February 27, 2014
Kylie DeBoer, Student Volunteer
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I was completely surrounded by a crowd of mothers, fathers, cousins and friends, clinging onto my every word as I demonstrated basic nutrition, safety and hygiene information – things I had learned as a young child.
I was on my first medical mission with Operation Smile as a student volunteer. My task was to educate families on these things I saw as second nature.
Everyone listened to me as if I was one of the Operation Smile surgeons who might operate on their child. I did not realize the impact of these lessons until an elderly grandmother told me that she had not known the information and was extremely grateful that students from the United States took the time to educate her. She assured me that when she returned home, she would share this new knowledge with her entire village.
I was awestruck. Even during this intense time of uncertainty, these families kindly expressed their appreciation for the student team.
My eyes stung from dust and tears just two days later. I led a group of patients across the arid, continuous landscape clutching a white slip of paper branded with the letter H. For them, this represents a disheartening trip to the hospital. For them, this is the start of a wearisome journey home. My heart tightened with overwhelming sadness for those who could not receive surgery because of malnutrition or infection.
But at the same time, I whispered a sigh of relief and joy for all of the sweet, optimistic children waiting back at the patient shelter for the upcoming week of operations.
Surgery week overflowed with action, each moment life-changing. I brought sets of four patients from the pre/post-operation ward to the child life play area throughout the day. The nervous tension of surgery day radiated from the families. To help ease their nerves, I would play with the children in the child life area.
It was in the child life area that I met a little boy waiting for surgery named Bernard. We played games and I helped calm his nerves before surgery. I was there right before he went into the OR and after he was released from surgery. I delivered him to his mother and saw the happiness on her face. This was the first time she saw her child after his facial deformity had been surgically repaired. I walked them both back to the pre/post-op ward. Bernard gripped my hand until he fell asleep.
I witnessed the surgery of a cleft lip, a momentous experience I never dreamt would happen. My mission partner and I visited four schools in Tamale during the mission, handing out toothbrushes and changing lives as we encouraged the children to help make a change in their community. In just one week, we reached over 100 local students inspiring them to volunteer and make a difference in the lives of the people in Tamale.
By the end of the surgery week, the patient shelter was my home and all the people staying there became my family. Everyone was elated to see me as I walked up the dust path to the shelter for the last time. As they all grinned at me calling "my sister, my sister", I smiled back, having adopted their friendly culture in just a few fleeting days, and greeted them as customary in Twi-"Nah." Seconds after, I was encircled by children eager to play, tugging at my backpack. As I unveiled a beach ball, I paused to absorb the scene. There stood in front of me a gathering of Ghanaian children, no different from American children, who no longer suffered from cleft lip, cleft palate or other facial deformities.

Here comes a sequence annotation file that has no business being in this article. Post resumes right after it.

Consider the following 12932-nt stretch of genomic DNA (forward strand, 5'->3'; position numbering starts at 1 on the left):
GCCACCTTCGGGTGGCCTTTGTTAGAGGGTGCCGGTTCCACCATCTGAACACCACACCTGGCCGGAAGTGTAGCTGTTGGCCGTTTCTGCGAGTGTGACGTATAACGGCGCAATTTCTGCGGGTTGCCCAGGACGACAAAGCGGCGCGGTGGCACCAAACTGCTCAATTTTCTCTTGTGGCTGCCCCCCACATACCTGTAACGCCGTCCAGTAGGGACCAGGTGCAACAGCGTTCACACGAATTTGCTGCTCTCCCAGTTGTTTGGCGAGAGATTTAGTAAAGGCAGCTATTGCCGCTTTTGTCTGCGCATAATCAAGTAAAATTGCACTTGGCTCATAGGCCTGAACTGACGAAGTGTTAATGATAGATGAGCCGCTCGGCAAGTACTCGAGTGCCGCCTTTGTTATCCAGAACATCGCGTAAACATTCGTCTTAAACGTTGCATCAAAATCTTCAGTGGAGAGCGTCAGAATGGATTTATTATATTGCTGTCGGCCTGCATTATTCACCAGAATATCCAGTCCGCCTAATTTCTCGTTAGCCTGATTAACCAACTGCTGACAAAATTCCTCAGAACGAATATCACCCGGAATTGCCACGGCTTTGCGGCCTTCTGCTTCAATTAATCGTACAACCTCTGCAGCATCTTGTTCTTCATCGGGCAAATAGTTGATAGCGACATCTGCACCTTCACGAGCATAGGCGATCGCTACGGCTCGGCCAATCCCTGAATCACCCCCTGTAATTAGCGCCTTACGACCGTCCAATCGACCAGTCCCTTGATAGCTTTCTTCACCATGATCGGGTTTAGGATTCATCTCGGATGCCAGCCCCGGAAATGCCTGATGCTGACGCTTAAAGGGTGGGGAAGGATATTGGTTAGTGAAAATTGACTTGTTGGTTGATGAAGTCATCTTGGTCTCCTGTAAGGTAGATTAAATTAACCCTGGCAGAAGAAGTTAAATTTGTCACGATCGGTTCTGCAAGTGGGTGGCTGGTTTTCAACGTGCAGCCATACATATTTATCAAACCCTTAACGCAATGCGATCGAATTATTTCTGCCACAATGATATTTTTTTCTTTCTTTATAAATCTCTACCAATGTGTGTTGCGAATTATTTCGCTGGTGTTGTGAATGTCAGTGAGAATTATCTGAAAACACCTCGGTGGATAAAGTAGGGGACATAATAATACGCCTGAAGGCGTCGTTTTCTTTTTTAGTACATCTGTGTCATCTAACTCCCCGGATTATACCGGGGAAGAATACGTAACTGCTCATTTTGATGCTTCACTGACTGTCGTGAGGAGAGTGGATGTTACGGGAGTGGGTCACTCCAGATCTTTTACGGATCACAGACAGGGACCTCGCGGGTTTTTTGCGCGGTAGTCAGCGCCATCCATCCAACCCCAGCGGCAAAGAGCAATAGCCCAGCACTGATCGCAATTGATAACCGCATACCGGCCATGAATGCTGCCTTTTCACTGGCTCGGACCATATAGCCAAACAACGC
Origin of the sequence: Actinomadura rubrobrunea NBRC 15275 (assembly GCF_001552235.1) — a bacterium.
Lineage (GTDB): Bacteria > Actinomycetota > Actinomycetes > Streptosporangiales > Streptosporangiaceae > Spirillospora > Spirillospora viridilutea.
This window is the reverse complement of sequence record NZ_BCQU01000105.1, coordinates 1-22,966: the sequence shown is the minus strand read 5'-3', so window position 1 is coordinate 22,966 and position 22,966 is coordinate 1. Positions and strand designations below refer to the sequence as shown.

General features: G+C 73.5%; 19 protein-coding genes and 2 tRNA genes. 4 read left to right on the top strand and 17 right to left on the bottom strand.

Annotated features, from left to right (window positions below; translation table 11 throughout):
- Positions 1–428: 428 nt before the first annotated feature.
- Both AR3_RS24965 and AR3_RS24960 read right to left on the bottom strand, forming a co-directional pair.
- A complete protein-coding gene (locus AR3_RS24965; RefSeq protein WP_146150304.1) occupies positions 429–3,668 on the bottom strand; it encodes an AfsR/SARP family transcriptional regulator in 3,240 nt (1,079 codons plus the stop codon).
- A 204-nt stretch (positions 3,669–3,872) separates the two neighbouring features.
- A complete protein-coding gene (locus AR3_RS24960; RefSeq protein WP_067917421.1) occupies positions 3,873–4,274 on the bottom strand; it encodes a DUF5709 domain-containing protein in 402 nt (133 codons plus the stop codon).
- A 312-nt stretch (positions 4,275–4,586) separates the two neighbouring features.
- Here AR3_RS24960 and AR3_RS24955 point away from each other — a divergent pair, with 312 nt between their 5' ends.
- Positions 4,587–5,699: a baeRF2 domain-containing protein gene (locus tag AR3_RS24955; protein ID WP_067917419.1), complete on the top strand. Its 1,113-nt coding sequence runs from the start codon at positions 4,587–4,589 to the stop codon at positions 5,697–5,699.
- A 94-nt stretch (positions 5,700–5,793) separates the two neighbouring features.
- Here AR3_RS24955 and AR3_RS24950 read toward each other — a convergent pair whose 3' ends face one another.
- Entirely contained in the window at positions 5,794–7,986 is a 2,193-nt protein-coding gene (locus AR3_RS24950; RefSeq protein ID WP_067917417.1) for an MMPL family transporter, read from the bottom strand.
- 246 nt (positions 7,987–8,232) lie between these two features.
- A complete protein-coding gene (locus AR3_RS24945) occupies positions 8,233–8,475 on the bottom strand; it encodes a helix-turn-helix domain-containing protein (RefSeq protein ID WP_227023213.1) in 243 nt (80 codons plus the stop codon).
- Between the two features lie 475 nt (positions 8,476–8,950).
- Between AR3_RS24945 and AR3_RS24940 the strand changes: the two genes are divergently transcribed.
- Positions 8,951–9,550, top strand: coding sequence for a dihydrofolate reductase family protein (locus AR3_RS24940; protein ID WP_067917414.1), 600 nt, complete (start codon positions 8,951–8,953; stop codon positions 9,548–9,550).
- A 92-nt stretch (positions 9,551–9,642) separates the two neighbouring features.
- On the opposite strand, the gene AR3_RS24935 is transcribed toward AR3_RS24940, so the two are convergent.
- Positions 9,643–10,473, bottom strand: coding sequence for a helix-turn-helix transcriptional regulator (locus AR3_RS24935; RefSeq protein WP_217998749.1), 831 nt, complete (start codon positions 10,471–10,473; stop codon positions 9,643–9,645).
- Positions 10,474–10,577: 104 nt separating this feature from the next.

Thanks to their Operation Smile surgery, now they could eat and drink properly and interact with other children without exclusion or judgment. A wave of emotion poured over me, almost enveloping me in a swell of tears, over the amazing work the doctors had performed and the gut-wrenching reality of our departure the next day. Instead, I pulled everyone into a tight hug and picked up Bernard. Reluctant to let go, I squeezed him against my chest, knowing I would remember him and the rest of the children forever and only hoping the same were true for them.
I never could have imagined that I would fly to Ghana and spend nine days at the Tamale Teaching Hospital, watching the lives of patients and their families transform right along with mine. After attending leadership conferences, mission training, fundraising and collecting donations for three previous missions that were ultimately false alarms, the two-year wait and roller coaster of emotions paled in comparison to the unforgettable experience of an Operation Smile medical mission.
My heart is still in Tamale, distributed among the 78 patients and their loved ones.
The Ghanaian people have given me my voice, and just as they thanked me for my service, I owe a deep gratitude to the people of Tamale for showing me kindness and allowing me to share their stories as my own. In spite of the fact that a mission is focused on the metamorphosis of the patients, it was impossible for me to leave Tamale unchanged.
Operation Smile gave hope to those who believed they were forgotten.
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